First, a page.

JS: The basic outline of the program is that we learn the five scale shapes, the five pentatonic shapes, the seven 7th harmony arpeggios in each of the five positions (many of which repeat), and we don’t move from the first of any shape until everyone in the class is competent to a certain level. Basically, it’s a 32-week course with so much playing that everyone’s skill jumps by leaps and bounds.

 

It’s really intense and it isn’t easy finding students who can dedicate the time to take it, but those who do grow tremendously as players/musicians and are very thankful to themselves for being dedicated to the process.

 

 

LL: What’s part of your guitar arsenal at the moment?

JS: Ah, the goods, the tools of the trade. Well, I have a Breedlove AC200/SM that I love to hate. We fight all the time. I have been playing it almost exclusively for the last several months almost with a battle mentality. I have recently started using 11 gauge strings, D’Addario EJ26. I had been using the originally intended set which were D’Addario EJ16, but I just couldn’t get what I wanted from them. It just sounded like there was a blanket over the instrument. I have played other guitars with 12s and they feel the same, so that eliminated ‘specific instrument’ from the equation.

(I have since returned to the D’Addario EJ16 strings and also using either Fender Medium or Jim Dunlop Big Stubby 1.0 picks for a brighter tone. This seems to be the best arrangement. At least until I change my mind again. Musicians: We’re a nutty lot.)

Funny enough, I will be using D’Addario EPN115 strings soon on my electrics. I have been using Ernie Ball Power Slinkys and D’Addario EXL115 for a while and just purchased a batch of the pure nickel strings to try. I think I will like them for their more mellow tone. I use a Bugera V22 that has a bright tone and I think a mellow set of strings will take some of the harshness away without making the sound dull. Just a hunch.

(Another update since first being asked, I sold the Bugera V22 because I wanted a smaller, lighter amp for greater portability. I now use a Fender Blues Junior with an Eminence Cannabis Rex replacement speaker. Yes, it’s made of Hemp, and yes, it sounds fantastic and is a solid 10+ pounds lighter. The D’Addario EPN115, Pure Nickel strings, are also here to stay. For now-ish.)

I also have a HiWatt Bulldog 10 from the 1990s. Great mellow clean tone from that and a nice RAWK sound on the distortion setting. Unfortunately, ten watts is not enough for any gig and the distortion setting is not foot-switchable. It’s very nice to carry though.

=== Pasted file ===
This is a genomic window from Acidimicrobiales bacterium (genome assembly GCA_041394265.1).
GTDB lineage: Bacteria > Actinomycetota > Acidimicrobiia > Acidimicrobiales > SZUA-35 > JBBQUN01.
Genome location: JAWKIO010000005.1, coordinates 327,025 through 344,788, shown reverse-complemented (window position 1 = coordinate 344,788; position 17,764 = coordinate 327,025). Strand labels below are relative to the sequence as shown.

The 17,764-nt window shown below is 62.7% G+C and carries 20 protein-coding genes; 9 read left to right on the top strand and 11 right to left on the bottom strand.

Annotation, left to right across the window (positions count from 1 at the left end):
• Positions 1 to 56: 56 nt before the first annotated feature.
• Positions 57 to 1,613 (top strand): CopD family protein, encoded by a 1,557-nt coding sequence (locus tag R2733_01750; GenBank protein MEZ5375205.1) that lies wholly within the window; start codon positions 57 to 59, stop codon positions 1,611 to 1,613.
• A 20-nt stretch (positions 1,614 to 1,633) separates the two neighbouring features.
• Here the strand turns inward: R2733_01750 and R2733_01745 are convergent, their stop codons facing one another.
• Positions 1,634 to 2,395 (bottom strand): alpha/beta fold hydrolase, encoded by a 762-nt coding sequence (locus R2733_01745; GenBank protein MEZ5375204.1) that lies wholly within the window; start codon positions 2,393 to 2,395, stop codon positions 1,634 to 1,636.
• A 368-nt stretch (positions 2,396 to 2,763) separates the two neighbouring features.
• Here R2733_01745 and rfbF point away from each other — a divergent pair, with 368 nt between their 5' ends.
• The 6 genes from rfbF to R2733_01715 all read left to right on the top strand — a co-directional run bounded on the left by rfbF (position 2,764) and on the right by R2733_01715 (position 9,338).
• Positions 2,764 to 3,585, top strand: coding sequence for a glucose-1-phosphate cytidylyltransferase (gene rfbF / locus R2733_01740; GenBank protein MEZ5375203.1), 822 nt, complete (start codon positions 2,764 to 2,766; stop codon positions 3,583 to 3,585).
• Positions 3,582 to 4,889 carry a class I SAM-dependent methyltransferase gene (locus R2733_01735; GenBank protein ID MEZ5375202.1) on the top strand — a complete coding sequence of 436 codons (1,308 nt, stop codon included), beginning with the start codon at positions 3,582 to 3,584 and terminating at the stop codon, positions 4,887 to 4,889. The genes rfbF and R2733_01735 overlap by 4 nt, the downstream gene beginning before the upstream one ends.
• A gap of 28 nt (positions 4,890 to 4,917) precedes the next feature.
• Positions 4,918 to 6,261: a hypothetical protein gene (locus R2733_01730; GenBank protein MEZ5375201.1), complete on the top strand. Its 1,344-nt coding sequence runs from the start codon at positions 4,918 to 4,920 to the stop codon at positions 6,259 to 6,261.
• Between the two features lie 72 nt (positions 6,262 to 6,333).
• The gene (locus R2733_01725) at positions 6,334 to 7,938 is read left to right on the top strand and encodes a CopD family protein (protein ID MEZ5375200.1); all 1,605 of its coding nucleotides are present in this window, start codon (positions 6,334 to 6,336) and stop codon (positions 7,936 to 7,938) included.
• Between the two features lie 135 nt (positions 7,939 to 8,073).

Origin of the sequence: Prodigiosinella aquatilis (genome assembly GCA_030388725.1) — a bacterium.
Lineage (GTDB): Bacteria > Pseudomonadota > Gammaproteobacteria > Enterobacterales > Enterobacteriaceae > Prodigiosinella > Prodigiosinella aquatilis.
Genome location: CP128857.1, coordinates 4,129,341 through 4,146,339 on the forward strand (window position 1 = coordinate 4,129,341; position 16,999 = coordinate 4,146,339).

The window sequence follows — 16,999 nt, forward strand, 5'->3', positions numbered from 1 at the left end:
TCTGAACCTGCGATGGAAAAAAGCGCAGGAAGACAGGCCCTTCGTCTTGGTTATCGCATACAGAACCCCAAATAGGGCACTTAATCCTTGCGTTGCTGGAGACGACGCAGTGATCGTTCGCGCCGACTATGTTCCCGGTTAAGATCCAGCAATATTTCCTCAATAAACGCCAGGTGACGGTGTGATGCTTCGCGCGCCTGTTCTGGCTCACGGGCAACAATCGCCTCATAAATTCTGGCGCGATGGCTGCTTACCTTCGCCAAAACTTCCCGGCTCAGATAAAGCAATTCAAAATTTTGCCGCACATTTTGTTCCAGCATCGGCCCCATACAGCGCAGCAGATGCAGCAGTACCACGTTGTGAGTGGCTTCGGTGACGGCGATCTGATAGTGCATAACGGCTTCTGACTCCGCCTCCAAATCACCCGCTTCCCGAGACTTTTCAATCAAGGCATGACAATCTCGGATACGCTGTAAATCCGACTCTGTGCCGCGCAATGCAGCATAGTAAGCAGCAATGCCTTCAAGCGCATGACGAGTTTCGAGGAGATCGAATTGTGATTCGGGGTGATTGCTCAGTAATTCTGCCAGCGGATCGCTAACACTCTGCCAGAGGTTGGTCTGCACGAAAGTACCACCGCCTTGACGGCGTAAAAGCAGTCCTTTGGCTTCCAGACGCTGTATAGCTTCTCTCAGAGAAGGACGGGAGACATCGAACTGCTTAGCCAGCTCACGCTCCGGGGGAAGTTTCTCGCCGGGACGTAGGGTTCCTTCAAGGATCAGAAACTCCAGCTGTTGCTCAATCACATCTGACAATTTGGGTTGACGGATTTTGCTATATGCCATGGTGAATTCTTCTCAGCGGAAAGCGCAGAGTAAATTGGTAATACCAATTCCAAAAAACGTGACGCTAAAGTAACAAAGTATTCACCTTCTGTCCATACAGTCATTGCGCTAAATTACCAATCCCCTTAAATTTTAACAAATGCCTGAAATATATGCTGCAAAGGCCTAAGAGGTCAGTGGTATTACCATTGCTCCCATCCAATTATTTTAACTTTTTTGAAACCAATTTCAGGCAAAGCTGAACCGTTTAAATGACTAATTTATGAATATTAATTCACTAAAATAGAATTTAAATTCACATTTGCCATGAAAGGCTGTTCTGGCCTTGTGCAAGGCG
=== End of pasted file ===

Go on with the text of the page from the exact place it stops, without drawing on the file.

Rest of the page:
In the last couple years I have crossed the river regarding the use of pedals. I have been using a Electro-Harmonix LBP-1 in my effects loop to boost my solos when playing tunes that require some crunch for the rhythm sections. Using a booster in the effects loop allows me to make the tone remain exactly the same except louder. Plus, using a booster in the effects loop gives it a very wide range; it takes very little boost after the preamp section to make the volume increase a great deal. Putting a booster in the front end of an amp acts like a gain booster more than a volume booster.

I also have a DigiTechJamManlooper. Great for practicing, solo gigs, testing drummers’ listening skills, etc. I also use a HardWire SC-2 Valve Distortion pedal. I tried a Boss Super Overdrive and really liked its tone, but it isn’t touch sensitive like the HardWire series.

(Additional updates regarding effects: I have also acquired the Digitech Trio Plus which is a fantastic evolution of the looper to include the creation of bass and drum parts which are ‘Trainable’, and also a Tech21 Hot Rod Plexi pedal which emulates a Marshall Plexi sound and is a noticeably different sound than the Hardwire SC-2 Valve Distortion. I use each for different needs because both sound great, just different. The best function of the Tech21 HRP is that it has two stages of gain which gives me the opportunity to have a dirty rhythm sound and a slight boost in saturation for solos. The Hardwire SC-2 has similar functions, but the switch isn’t foot-operable. If only…)